During the past few years, Mason Walker and Katie Stem have watched as small- and medium-sized cannabis businesses in Oregon’s competitive and mature market—some owned by their friends and close acquaintances—have closed or sold, the owners unable to navigate the litany of challenges many operators face.
Stem and Walker wanted to shape a different future for their businesses. In November, they announced they were uniting East Fork Cultivars, a craft cannabis and hemp breeder, and Peak Extracts, which produces single-cultivar extracted products including chocolates, topicals, tinctures and oils. Regulatory approval from the Oregon Liquor and Cannabis Commission (OLCC) in mid-December made the deal official.
Walker, CEO of East Fork, which sells wholesale as well as its own branded line of flower, tincture and prerolls, said he’s been engaged in Oregon’s “tight-knit” craft cannabis community since East Fork launched in 2015. And in mid-2022, things were looking increasingly bleak.
“There has just been this common, depressing narrative over the past couple years of folks either fizzling out, selling assets and shutting down, or being absorbed by large corporations,” Walker said. “Our friends say they had to do it, they aren’t excited about that acquisition or merger.”
Walker and Stem, founder of Peak Extracts, have known each other since 2017, when East Fork began providing Peak with CBD-rich flower it needed for its extracted products. That year, wholesale cannabis prices averaged $1,725 per pound, and extracts/concentrates sent to retailers regularly commanded between $11,000 and $12,000 per pound, according data from the OLCC. In December 2022, those figures were $550 and $4,536, respectively.
The two companies have weathered the turbulent market that has experienced oversupply, consolidation, wholesale and retail price drops, in addition to the COVID-19 pandemic, which they say limited their ability to interact with customers and explain the nuances of their craft products.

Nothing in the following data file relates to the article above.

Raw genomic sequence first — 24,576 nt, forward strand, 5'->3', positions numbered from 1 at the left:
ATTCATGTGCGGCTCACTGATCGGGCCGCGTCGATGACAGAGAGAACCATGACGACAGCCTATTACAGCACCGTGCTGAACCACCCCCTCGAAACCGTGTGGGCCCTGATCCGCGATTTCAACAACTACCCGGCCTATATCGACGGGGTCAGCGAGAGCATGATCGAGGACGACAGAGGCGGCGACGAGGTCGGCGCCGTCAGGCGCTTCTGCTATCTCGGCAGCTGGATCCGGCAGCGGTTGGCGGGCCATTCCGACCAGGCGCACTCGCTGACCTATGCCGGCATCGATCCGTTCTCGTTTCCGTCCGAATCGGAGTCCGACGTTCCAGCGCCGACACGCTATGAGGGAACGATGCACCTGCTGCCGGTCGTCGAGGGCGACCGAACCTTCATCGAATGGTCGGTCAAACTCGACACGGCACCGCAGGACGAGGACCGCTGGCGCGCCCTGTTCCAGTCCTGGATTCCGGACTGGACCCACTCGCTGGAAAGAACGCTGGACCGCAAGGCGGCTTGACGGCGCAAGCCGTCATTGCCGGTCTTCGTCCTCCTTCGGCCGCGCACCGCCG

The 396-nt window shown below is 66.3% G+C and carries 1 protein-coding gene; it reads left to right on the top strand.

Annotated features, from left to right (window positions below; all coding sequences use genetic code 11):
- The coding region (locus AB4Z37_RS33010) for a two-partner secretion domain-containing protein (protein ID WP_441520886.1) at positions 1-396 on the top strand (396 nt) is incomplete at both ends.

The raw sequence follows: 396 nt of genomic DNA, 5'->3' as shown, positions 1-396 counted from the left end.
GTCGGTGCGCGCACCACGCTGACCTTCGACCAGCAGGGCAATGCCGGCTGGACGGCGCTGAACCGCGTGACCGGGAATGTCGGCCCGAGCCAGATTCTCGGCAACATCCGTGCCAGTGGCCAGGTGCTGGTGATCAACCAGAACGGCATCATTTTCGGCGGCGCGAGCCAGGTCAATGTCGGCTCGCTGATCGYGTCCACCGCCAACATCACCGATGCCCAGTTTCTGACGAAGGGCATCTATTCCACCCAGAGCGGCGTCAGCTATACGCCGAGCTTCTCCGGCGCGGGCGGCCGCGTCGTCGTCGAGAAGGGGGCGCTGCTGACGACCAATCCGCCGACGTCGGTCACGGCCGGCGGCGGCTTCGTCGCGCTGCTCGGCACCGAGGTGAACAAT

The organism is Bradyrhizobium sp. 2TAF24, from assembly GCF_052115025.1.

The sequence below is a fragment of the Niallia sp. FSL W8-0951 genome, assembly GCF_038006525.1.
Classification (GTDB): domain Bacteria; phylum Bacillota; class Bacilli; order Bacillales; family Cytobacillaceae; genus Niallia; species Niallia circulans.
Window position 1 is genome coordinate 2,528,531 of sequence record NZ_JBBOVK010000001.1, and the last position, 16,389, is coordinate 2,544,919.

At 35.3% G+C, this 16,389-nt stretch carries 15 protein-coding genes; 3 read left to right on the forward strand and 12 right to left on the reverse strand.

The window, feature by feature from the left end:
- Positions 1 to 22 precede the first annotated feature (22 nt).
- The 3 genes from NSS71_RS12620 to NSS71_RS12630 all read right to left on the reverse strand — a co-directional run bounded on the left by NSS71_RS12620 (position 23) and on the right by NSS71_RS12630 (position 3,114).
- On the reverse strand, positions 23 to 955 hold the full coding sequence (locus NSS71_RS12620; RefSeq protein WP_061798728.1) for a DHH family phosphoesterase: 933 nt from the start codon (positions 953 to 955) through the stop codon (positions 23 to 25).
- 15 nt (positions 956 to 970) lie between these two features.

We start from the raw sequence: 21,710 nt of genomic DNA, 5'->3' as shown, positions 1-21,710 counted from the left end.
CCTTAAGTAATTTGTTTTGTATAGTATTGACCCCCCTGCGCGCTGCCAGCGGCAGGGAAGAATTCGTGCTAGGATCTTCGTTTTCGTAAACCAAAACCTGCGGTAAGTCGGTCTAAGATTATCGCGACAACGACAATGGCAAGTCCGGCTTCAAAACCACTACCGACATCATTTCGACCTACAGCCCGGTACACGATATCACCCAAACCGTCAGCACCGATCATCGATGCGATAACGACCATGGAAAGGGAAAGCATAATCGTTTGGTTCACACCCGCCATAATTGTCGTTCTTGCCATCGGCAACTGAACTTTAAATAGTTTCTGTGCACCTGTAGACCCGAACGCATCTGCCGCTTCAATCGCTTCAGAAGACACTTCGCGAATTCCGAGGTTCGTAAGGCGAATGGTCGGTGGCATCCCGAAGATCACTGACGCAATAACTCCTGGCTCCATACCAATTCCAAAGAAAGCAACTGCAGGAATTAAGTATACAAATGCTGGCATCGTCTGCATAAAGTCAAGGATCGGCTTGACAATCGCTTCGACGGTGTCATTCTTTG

The state of 4.25 million also has more than 820 active retail licenses, according to December data from the OLCC, making it far more crowded and competitive when compared to its neighbors Washington (524 retailers and a population of 7.7 million) and California (nearly 1,100 and a population of more than 39 million). The OLCC issued a license moratorium in April 2022 to try to mitigate the challenges. While average monthly sales have increased when compared to February 2020 ($69 million total for adult-use and medical compared to more than $79 million in December 2022), they are far below some of the biggest months of 2020 and 2021, when sales regularly hit $90 million or above to a high of $110.8 million. Combined medical and adult-use sales in the state were down by double digits in 2022.
RELATED: Year-Over-Year Cannabis Sales Shrink for First Time in 5 States
While input costs are rising, cannabis prices continue to fall, Stem says.
“Almost everything besides cannabis has gone up about 30%,” Stem says. “And, of course, we can’t raise our prices. We keep having to drop prices … it’s tough to keep everyone’s pay increasing while the cost of goods also increases.”
East Fork Cultivars’ farm in Takilma, Ore., where the company grows for the state’s adult-use cannabis and hemp markets.